Mental pitfalls of sports

January 30, 2017

Sports are mental exercises just as much as they are physical tests. How these elements impact a game can vary. Obviously, there are pure exploits of physical dominance that are some sort of combination between talent, practised ability and luck. But the mental part of the game is often understated, even though it impacts every part of the development of an athlete and can often be the difference between an elite player and an average player.

Performance anxiety is an especially pernicious element of sports psychology. There are the what-ifs, looming thoughts of failure, worries about losing an important game and the heartbreak of letting teammates down. Athletes are under mountains of scrutiny and anxiety, which, if untreated, can derail a player’s career.

Major League Baseball player J.P. Arencibia announced his retirement on Twitter last week at the age of 31. Sportsnet’s feature with Arencibia shed new light on his career. The former Blue Jay was a fan favourite on the budding young team for a couple of seasons before the team struggled with huge expectations in 2013, which eventually led to his career moving elsewhere. The prevalence of social media interaction was a catalyst for his initial success but when the struggles came, the fans didn’t mind letting their displeasure show on Twitter. This had a huge impact on Arencibia’s game and contributed to a growing anxiety – something he kept private from nearly everyone around him.

“I knew 100 per cent what it was but I wasn’t tough enough in the sense that I didn’t want to talk about things and kept it internal,” Arencibia told Sportsnet. “At the time, I was dating (future wife) Kimberly and we’d be on the phone and I’d be crying in my apartment in Toronto saying I’m so embarrassed to even go out for dinner. If somebody was looking at me or not looking at me, I was just feeling like I was letting everybody down.”

Arencibia describes how the growing anxiety combined with the team’s struggles lead to his attack against the media. From there on it appeared that the catcher’s future with the team was in jeopardy. “I’d go home, where my mind would go absolutely berserk. That’s where it started. The toughest time for me was when I would get home and there was nothing but time to think. You have nobody around and now all of sudden your brain starts going places and now you can’t stop it. Those were the worst times.” Arencibia finally received the help he needed after moving to the Tampa Bay Rays but, despite the increasing knowledge of mental health, he didn’t want to talk about his anxiety. This story isn’t uncommon, someone keeping their mental health problems to themselves, athlete or otherwise. But athletes are supposed to be tough, right? Some of the toughest have humbled themselves by seeking the proper help and now because of their efforts, Bell Let’s Talk – a program designed to break the silence around mental illness and support mental health all across Canada – is one of the best initiatives of its kind.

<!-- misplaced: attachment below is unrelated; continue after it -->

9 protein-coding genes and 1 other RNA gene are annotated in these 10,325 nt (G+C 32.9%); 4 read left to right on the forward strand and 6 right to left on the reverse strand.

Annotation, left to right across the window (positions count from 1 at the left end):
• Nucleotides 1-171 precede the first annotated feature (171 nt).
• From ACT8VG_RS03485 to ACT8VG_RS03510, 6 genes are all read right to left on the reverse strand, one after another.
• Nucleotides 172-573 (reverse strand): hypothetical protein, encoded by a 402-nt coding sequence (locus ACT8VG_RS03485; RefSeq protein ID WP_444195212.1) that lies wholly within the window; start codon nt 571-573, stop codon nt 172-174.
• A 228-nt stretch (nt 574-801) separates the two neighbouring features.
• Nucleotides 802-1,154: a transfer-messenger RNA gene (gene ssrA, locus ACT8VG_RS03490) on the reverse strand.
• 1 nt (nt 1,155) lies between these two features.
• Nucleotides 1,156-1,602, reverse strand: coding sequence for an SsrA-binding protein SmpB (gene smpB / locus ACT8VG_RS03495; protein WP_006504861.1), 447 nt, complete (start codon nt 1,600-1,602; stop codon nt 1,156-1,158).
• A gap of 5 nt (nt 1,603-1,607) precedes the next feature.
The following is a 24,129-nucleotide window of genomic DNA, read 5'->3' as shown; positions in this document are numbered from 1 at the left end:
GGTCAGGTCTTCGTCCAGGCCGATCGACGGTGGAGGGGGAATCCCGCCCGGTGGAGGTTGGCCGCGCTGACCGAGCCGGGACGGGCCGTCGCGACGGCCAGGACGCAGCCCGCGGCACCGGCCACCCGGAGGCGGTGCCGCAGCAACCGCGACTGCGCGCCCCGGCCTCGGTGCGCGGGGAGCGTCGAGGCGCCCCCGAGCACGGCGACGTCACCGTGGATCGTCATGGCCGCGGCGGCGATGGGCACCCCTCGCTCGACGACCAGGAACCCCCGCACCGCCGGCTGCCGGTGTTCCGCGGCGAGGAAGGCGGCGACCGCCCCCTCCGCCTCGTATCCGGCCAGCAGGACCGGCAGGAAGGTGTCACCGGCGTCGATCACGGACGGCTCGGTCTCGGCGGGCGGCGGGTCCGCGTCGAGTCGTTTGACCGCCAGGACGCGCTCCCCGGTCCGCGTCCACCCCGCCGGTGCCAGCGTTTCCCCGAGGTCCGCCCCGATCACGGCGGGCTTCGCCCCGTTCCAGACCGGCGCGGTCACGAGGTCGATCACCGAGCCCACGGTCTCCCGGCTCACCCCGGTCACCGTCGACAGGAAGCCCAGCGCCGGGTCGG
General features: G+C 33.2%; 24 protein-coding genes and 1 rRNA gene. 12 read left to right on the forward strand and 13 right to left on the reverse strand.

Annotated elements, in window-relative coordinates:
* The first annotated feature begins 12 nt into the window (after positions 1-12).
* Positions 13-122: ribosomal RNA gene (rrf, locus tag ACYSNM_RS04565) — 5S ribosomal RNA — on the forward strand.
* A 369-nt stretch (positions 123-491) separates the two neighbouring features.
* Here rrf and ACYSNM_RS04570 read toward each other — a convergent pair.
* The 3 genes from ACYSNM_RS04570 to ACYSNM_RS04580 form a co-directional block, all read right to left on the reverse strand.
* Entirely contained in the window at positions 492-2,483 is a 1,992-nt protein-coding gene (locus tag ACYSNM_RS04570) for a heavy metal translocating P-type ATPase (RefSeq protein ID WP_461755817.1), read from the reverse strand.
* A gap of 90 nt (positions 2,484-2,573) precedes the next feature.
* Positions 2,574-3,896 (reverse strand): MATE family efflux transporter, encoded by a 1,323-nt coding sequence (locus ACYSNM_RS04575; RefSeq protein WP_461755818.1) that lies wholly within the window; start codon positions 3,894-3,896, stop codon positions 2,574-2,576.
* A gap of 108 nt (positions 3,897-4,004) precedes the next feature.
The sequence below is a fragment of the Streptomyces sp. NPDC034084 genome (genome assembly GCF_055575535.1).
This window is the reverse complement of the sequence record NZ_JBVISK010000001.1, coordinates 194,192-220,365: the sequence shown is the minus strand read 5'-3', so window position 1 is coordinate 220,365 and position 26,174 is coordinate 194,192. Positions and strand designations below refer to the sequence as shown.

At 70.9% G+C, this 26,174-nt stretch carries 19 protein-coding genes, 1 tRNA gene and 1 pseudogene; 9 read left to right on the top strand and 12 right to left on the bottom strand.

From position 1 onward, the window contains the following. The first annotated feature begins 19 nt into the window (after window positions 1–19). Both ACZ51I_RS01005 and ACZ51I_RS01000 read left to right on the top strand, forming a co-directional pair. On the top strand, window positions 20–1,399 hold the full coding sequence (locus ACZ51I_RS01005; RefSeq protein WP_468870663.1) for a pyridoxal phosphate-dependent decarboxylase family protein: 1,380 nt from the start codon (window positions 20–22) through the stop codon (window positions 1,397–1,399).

Multiple Olympic medal winner Clara Hughes, actor Howie Mandel and sportscaster Michael Landsberg have spearheaded the Bell Let’s Talk campaign. Their efforts have resulted in millions being raised for mental health initiatives and helped reduce the stigma around depression.

Arencibia’s story isn’t altogether unique. Golfers like Ian Baker-Finch and David Duval all suffered inexplicable career collapses due to anxiety and confidence loss and NHLer Stephane Richer tried to commit suicide three days after winning the Stanley Cup. But these stories are important to tell. They are the stories to learn from and now listen to when it comes to receiving help.

We expect a lot from professional athletes and one thing we should hope for is that they can get the help they need before it derails their career.

– Michael Menzies, Sports Editor